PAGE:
Introduction: Prevalence of Fractured Instruments

Fig. 1.1

Fragments of various endodontic instruments
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Fig. 1.2

(a) Fragment of an irrigation needle in the mesiobuccal root canal of a maxillary molar. (b) Fragment of the notched end of an irrigation needle in a mandibular canine
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Fig. 1.3

Fragments of Lentulo spiral fillers
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Fig. 1.4

(a) Root canal with an instrument fragment and a silver point fragment . (b) Mandibular molar with an instrument fragment in the distal canal and three metallic particles in the mesial canals, possibly fragments of silver points
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Fig. 1.5

Fragments of: (a) Endodontic explorer . (b) Spreader . (c) Bur. (d) Gates Glidden bur (with permission from Lambrianidis 2001)
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Fig. 1.6

Fragment of a prefabricated metal post
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Fig. 1.7

(a) Amalgam particles in the distal root canal and an instrument fragment in the mesiobuccal canal of a second right mandibular molar. (b, c) Amalgam particles in the mesial root of suboptimally filled first mandibular left molars
More infrequently, the presence of foreign objects within the root canal is attributed to patient’s related manipulations outside the dental surgery (Figs. 1.8 and 1.9) . There are several reports related to foreign object placement into exposed pulp cavities by patients either in an effort to alleviate mid-treatment pain by exposing the chamber or as a habit. Foreign objects lodged as a habit are more commonly seen in children, as the latter often place a variety of foreign particles in their mouths. Wooden or metallic objects , such as toothpicks, sewing needles, safety pins, hat pins, dressmaker pins, stapler pins, crayons, pencil leads, toothbrush bristles, food remnants, and pieces of nails, are among the various objects of these etiologies found in the root canal of permanent teeth (Grossman 1974, Zillich and Pickens 1982, Turner 1983, Shay 1985, Chenail and Teplitsky 1987, Walvekar et al. 1995, Srivastava and Vineeta 2001, Nadkarni et al. 2002, McAuliffe et al. 2005, Aduri et al. 2009, Kalyan and Sajjan 2010, Chand et al. 2013, Patil et al. 2015). Their dimensions vary greatly. A case has been described with two objects, an 8 mm-long watch hand and a 5 mm-long pencil lead (Ozsezer et al. 2006). Moreover cases of foreign objects found in the deciduous teeth have also been described (Holla et al. 2010; Singh Dhull et al. 2013). These foreign objects, regardless of their nature, size, and location, may act as a potential source of infection. Therefore, a detailed dental history and clinical and radiographic examination are necessary to come to a conclusion about their nature, size, and location and proceed to their management accordingly.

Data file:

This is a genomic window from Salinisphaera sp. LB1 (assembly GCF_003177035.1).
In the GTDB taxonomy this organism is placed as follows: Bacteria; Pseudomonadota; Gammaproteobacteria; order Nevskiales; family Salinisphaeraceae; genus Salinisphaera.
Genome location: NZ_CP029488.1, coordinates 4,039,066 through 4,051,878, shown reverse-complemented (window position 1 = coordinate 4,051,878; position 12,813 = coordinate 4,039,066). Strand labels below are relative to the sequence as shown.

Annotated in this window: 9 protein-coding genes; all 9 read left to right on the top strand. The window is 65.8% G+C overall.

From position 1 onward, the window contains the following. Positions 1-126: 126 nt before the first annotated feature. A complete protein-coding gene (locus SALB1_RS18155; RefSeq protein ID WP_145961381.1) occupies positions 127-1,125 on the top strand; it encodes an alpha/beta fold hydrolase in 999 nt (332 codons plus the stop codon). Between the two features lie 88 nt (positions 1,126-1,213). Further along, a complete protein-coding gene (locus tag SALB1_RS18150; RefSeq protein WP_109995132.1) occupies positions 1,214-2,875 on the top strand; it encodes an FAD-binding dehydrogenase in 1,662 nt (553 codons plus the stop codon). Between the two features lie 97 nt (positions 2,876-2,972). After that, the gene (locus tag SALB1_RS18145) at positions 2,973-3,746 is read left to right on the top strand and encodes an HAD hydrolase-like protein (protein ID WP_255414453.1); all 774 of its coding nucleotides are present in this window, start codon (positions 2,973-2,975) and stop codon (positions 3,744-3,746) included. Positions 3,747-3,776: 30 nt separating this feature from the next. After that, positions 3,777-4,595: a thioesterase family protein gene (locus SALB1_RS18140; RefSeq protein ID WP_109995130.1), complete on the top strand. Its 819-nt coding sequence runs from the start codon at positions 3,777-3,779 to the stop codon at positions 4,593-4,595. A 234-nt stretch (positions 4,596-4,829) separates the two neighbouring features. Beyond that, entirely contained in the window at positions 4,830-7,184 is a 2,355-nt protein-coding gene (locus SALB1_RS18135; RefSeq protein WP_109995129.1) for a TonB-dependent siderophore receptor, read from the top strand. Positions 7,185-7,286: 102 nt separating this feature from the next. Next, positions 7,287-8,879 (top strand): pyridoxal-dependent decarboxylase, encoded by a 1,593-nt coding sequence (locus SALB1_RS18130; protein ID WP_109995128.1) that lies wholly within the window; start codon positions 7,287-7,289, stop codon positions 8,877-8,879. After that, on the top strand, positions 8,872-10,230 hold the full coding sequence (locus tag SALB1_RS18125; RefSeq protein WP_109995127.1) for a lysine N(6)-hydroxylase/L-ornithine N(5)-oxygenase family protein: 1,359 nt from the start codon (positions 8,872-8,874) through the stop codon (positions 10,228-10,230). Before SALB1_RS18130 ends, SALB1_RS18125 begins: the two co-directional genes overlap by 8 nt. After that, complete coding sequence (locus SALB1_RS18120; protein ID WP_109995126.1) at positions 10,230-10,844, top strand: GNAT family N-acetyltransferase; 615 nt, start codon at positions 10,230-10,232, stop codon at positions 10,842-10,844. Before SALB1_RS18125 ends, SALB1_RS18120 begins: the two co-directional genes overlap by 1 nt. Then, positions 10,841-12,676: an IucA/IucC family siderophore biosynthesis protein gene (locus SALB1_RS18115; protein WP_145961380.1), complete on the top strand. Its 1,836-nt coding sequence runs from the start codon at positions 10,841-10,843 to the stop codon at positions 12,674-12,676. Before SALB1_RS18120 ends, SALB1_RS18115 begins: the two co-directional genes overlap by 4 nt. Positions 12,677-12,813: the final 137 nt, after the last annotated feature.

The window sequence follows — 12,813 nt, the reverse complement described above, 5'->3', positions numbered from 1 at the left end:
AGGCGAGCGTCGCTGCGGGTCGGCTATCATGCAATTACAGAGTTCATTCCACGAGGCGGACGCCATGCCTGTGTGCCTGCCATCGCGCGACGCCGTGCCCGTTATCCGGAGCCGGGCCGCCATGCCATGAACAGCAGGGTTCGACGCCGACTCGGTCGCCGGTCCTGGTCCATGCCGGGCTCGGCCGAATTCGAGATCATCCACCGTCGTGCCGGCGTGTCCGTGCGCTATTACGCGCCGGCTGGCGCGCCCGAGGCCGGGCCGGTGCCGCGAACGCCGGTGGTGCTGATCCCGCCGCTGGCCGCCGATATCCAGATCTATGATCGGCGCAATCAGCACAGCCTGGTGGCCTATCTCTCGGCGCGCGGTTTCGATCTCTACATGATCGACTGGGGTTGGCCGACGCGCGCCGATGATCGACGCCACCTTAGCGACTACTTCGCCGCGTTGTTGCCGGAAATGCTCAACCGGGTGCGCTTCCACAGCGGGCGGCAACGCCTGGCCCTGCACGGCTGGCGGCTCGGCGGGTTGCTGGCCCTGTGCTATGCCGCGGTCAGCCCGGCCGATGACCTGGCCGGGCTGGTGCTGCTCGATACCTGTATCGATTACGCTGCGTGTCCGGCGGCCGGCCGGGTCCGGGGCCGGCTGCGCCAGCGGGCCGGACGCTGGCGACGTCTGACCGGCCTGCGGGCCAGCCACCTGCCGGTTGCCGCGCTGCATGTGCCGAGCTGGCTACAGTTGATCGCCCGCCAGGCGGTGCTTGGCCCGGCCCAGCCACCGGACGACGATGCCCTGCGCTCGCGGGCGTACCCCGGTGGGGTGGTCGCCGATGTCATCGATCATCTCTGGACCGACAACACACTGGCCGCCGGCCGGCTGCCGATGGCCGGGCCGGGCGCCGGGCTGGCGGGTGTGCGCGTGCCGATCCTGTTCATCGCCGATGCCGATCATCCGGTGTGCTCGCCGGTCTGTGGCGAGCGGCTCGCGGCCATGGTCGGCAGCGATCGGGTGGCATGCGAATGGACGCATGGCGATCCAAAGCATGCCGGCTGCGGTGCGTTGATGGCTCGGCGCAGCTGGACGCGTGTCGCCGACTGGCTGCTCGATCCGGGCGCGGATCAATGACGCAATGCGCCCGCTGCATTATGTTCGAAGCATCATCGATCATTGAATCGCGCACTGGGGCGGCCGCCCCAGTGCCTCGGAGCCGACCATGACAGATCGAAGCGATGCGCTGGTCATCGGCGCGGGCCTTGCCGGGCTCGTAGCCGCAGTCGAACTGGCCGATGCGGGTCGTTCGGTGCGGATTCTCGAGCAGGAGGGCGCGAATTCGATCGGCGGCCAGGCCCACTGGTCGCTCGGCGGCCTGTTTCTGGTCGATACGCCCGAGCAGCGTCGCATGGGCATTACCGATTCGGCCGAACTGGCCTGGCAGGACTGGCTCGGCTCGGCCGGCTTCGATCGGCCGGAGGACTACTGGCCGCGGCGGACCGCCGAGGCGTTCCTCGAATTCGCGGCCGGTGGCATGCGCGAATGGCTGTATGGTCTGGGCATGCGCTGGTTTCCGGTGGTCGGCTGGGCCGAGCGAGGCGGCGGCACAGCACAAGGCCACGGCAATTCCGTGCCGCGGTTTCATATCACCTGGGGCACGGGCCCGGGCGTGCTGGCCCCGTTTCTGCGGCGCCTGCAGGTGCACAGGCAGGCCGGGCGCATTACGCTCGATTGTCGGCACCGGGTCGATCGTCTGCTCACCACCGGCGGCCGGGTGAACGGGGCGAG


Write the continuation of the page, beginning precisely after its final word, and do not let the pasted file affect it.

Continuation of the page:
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Fig. 1.8

Sewing needle in root canal (with permission from Lambrianidis 2001)
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Fig. 1.9

(a) Stapler pin placed for fun in the root canal of a maxillary central incisor of an 8-years old boy. (b) Fragment of an interdental brush in an exposed maxillary central incisor of a 32-year-old man advised by his general dental practitioner to “clean” the canal with this brush after each meal

1.2 Incidence of Fractured Instruments

In spite of the plethora of considerable metallurgical improvements in instrument design, alloy composition, and manufacturing process, file failure during instrumentation remains a primary concern. Endodontic instruments are the foreign objects most frequently found in the root canal either in retreatment cases or as a mishap in initial treatments. A literature review revealed a prevalence of retained fractured instruments of between 0.7 and 7.4% in teeth undergoing root canal treatment (RCT) (Crump and Natkin 1970; Hülsmann and Schinkel 1999; Spili et al. 2005; Iqbal et al. 2006; Parashos and Messer 2006; Cheung et al. 2007).